The Dixie Chicks were “canceled” by the country music world after they spoke out against President George Bush and the War in Iraq.
They were left off country music charts and radio playlists. Sponsorships were cut. Death threats made. All because fans disapproved of their opinion on the War and, collectively, shut them down.
Should a person be canceled, professionally or personally? Should a public backlash to an offensive remark be used to end a career?
interestingly, today the Dixie Chicks might not be “canceled” due to their view on the Iraq War
In 2003, when the Dixie Chicks took their anti-war stance, 72% of Americans favored the war in Iraq.
As of March 2018, only 43% of Americans said the War was the right decision.
Sometimes it feels like, as an individual, our voice doesn’t really change things, especially when you’re talking about bad behavior from someone who has a lot of power.
I remember when President Trump was at a rally, and he made fun of a reporter.
Back to Tim…..
President Trump making fun of a guy’s disability bothered me so much. Not only would I never have done that; I don’t know anyone who would do something like that.
A lot of people were upset by what President Trump did–it was all over social media–but nothing ever came of it. President Trump never apologized. I think he even denied doing it, which seems worse because the videos are everywhere.
Anyway, when power protects a person from admitting wrongdoing or suffering consequences, at least I have the ability to take a stand, join a movement, whatever, and make it clear how I feel.
Canceling is like a correction to a social screw-up that’s always available to me.
You’ve described canceling someone as a thoughtful response to bad behavior. I feel like it’s not always thoughtful, though. People can pile on to an opinion, joining the mob because it feels good to be part of the group.
Since you’re talking about our President….
“Lock her up!” is chanted at rallies despite exhaustive investigations that turned up no evidence of criminal wrongdoing by Hillary Clinton.
“Send her back!” was chanted at rallies following President Trump’s condemnation of Alexandria Ocasio Cortez, Rashida Tlaib, Ayanna Pressley, and Ilhan Omar, telling them to “go back” to the “crime infested places from which they came” even though all four women are American citizens, and only one was born overseas, arriving in the US at age 10.
Associating with a group–which is part of a social media trend to cancel someone–doesn’t always provoke a thoughtful response.
Canceling “outs” horrible behavior.
Horrible people rely on the group to be silent. Getting called out on social media could mean ending that protective silence.
Look at Jerry Sandusky: A university supported him yet for 15 years he molested children. How about Larry Nusser? A university supported him yet he sexually molested hundreds of athletes.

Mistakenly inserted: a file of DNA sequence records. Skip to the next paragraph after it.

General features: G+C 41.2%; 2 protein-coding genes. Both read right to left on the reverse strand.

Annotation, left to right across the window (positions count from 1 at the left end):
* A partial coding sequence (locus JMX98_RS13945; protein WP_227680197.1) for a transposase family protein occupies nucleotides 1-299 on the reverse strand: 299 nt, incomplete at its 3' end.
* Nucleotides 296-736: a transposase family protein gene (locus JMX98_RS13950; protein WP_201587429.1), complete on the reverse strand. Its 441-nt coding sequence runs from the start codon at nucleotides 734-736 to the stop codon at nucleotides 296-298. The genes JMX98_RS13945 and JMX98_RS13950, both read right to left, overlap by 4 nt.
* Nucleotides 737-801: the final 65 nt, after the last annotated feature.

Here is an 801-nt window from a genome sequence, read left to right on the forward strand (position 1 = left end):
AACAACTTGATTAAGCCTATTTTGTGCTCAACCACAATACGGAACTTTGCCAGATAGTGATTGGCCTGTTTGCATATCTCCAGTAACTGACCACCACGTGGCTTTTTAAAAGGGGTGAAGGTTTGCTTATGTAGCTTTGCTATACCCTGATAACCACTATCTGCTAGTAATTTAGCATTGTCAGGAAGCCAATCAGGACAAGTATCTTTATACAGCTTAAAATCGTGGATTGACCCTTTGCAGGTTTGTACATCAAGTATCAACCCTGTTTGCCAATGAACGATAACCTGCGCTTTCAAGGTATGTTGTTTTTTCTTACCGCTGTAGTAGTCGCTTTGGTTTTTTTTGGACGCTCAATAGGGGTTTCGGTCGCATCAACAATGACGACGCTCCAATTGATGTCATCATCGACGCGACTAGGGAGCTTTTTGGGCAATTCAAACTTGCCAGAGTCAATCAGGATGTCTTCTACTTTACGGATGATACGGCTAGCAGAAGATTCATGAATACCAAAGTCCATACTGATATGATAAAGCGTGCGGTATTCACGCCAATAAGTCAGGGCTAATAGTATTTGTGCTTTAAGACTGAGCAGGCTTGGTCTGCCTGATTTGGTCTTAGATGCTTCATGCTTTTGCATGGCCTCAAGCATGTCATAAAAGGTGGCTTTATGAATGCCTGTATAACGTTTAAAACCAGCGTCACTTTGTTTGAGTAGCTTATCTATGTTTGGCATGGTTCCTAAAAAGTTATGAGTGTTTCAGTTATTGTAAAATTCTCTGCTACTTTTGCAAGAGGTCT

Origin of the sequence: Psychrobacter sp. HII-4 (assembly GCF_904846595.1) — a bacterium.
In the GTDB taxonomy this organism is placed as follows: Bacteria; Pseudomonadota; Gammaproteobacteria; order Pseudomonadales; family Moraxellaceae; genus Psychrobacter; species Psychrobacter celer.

If we are weighing what-good-a-voice-can-do (expose evil) versus what-bad-a-voice-can-do (say ignorant things), maybe it makes sense to err on the side of outing evil.
Canceling often means disagreeing with an opinion.
If canceling were used mostly as a check on bad behavior then what you’re saying might make sense: take a risk and say something because REALLY bad behavior needs to be stopped. But, I feel like canceling is mostly used to discredit or silence people who simply have different opinions.
Having a contrasting opinion is not a reason to be silenced.
As a society we need to be more tolerant of differences in race, religion, sexuality, all that, but we also need to be more tolerant of differences of opinions.
Listening to and learning from an unfamiliar or diverging opinion is the way we grow and become better people. The last thing we should do is to cancel opinions that make us uncomfortable.
Gotta agree with that one.
You agree with me?
And, ideally, different opinions should be valued and talked about.
When you’re in school, walking down the hallway, and you see someone that’s been dropped from a group, I don’t think you should join in and ignore that person because the group decides the person is no longer cool. Like, yesterday this guy was okay, and today he’s not–that doesn’t make sense. That’s canceling based on mob mentality–like chanting at a rally without knowing facts. That’s just stupid.
But you’re online and someone–like Kanye—says something stupid about slavery, I think it’s okay to push back.
Pushing back should also mean that when I’m with people–friends, family, whatever–I should talk about the push back, try to find out how and why people support Kanye’s statement on slavery, for example, or how and why they don’t support it.
So, pushing back by canceling should also mean trying to talk about that push-back.
Doesn’t canceling mean “done with you” not “I want to talk about your stance on that idea?”
It’s canceling with benefits. Canceling with terms. Something like that.
Talking to people who have different opinions probably isn’t the same thing as canceling.
Because, we don’t talk when we cancel; we just declare that something’s wrong. So maybe we should be really careful about who or why we cancel, and only keep it for the big stuff that’s undeniable.
I like it. Good compromise.